However, in July 1996, a team of Scottish scientists produced the first live birth of a healthy sheep cloned from an adult mammal. The team scraped skin cells from the udder of a donor sheep (sheep A) and these cells were temporarily “starved” of nutrients to stop cell development. An unfertilized egg was removed from a second sheep (sheep B) and its nucleus was removed to eliminate genetic characteristics of the donor egg. A skin cell from sheep A (containing a nucleus with genetic material) was fused with the unfertilized egg from sheep B. The egg, now with a full complement of genes, began dividing and was placed into the uterus of a surrogate mother (sheep C). The embryo developed normally and was delivered safely. Named Dolly, this healthy sheep was introduced to the world with much fanfare in February 1997 (Encarta, 06).
While Dolly has most of the genetic characteristics of sheep A, she is not a true clone. Not all of an animal’s genes are found in the cell’s nucleus. There are a few dozen genes that reside in the mitochondria outside the nucleus in the cell’s cytoplasm. In Dolly’s case, some of these genes were supplied by the donor egg of sheep B (Encarta, 06).
Public reaction to the use of recombinant DNA in genetic engineering has been mixed. The production of medicines through the use of genetically altered organisms has generally been welcomed. However, critics of recombinant DNA fear that the pathogenic, or disease-producing, organisms used in some recombinant DNA experiments might develop extremely infectious forms that could cause worldwide epidemics (Harris, 754).
Questions have been raised concerning the morality of producing transgenic organisms. In addition, some critics object to the patenting of genetically altered organisms because it makes the organisms the property of particular companies(Zou, 03).
“I believe that banning cloning would (1) stop important research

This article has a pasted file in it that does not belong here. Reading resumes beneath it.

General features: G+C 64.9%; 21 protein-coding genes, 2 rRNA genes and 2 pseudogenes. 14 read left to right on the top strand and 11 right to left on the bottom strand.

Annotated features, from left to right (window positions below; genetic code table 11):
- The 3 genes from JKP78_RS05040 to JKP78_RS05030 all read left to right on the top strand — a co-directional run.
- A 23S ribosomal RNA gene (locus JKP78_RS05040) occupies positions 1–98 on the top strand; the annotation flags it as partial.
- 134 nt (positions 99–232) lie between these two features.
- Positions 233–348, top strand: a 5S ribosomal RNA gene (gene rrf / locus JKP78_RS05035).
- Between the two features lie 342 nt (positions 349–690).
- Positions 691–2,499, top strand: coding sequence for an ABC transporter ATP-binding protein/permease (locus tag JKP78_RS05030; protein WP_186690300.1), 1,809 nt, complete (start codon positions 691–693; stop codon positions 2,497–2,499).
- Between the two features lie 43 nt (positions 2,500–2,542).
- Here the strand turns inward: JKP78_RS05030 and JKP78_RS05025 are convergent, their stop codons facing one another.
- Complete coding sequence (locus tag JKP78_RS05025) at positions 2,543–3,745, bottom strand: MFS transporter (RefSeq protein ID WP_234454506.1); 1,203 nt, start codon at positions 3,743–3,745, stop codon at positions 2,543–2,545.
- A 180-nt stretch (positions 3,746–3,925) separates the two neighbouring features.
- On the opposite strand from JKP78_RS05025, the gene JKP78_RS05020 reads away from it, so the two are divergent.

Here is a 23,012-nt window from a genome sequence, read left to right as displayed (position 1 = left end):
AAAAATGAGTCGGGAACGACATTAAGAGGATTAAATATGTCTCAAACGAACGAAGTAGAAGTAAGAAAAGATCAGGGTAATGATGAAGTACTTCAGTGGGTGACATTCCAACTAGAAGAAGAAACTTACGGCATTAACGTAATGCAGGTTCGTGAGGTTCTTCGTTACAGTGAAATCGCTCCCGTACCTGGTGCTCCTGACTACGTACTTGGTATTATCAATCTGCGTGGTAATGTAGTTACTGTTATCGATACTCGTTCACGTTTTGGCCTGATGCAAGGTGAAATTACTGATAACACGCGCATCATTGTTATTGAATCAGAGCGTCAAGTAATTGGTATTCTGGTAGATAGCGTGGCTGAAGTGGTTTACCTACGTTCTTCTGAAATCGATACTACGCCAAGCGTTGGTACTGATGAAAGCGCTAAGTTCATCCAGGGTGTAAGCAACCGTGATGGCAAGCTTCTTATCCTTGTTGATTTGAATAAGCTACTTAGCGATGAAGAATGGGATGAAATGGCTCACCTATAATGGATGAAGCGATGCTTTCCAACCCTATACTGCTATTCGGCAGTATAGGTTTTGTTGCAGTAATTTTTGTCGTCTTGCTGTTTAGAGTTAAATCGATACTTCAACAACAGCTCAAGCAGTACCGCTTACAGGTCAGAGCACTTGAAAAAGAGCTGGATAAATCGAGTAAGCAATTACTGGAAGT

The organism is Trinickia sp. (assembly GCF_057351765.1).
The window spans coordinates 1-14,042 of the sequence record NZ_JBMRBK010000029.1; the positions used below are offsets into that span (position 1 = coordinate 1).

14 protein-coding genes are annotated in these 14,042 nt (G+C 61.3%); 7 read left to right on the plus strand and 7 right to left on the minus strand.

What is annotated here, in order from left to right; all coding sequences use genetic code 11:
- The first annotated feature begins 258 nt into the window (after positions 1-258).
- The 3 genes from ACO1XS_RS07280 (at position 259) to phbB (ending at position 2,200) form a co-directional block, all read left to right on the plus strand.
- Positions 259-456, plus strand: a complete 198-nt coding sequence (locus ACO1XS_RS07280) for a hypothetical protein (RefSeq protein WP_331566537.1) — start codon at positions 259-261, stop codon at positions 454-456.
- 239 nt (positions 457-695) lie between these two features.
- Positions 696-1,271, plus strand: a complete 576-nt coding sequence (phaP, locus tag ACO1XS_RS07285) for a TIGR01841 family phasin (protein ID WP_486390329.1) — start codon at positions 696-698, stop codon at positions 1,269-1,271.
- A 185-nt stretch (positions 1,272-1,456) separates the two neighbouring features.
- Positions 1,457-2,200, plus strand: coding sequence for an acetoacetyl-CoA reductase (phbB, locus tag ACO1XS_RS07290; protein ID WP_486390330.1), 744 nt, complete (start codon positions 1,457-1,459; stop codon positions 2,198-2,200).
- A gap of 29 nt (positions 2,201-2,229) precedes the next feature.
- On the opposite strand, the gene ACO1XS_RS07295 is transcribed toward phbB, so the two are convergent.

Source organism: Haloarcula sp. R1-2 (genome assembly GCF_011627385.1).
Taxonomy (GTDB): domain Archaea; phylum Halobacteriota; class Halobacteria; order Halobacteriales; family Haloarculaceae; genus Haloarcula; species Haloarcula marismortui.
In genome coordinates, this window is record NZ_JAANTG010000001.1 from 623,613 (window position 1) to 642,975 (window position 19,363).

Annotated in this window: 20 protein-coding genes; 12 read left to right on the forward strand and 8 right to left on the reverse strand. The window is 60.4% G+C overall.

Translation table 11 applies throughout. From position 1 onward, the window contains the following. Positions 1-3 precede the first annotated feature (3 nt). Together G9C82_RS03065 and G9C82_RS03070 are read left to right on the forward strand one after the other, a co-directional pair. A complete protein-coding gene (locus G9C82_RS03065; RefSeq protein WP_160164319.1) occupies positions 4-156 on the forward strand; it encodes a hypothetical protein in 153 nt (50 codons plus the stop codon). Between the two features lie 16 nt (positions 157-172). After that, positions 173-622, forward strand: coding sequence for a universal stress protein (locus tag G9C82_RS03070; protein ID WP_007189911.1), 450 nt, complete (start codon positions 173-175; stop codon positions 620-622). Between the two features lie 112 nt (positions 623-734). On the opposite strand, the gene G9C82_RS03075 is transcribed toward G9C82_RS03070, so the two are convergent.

that could be vital in many future medical fields. (2) stop advances in current technologies such as infertility. And last of all (3) stop something that has the potential to relieve human suffering”( Zou, 01).Here Zou presents his ideas on why human cloning should not be banned. His ideas are widely expressed as the popular choice for human cloning. These reasons may seem as all the reasons we need to proceed with cloning but what is the other side of the coin?
…”coverage has put too much emphasis on the needs of research scientists, while underplaying the integrity and dignity of research subjects” (Bereano, 754). The dignity of the research subject is an important aspect of cloning. What happens if there was an exact copy of one person in two different places in the world? One physicist points out the fact that if a clone had the exact genetic makeup as well as the same memories and brain waves, the clone as well as the original would be convinced that each of them were the original. How would the research subject feel about having a clone in the same world?
“On principle, to replicate any human technologically is against the basic dignity of the uniqueness of each human being in God’s sight. Christians would see this as a violation of the uniqueness of a human life, which God has given to each of us and to no one else. Even identical twins are unique as individuals” (Church of Scotland, 01). Here is an argument against the cloning of humans presented by the director of this church. This argument is considered the direct opposite or the ‘other side of the coin’. Human dignity is a massive part of the human race and I think that is why the issue of cloning is going to be another one the unanswerable topics, like abortion.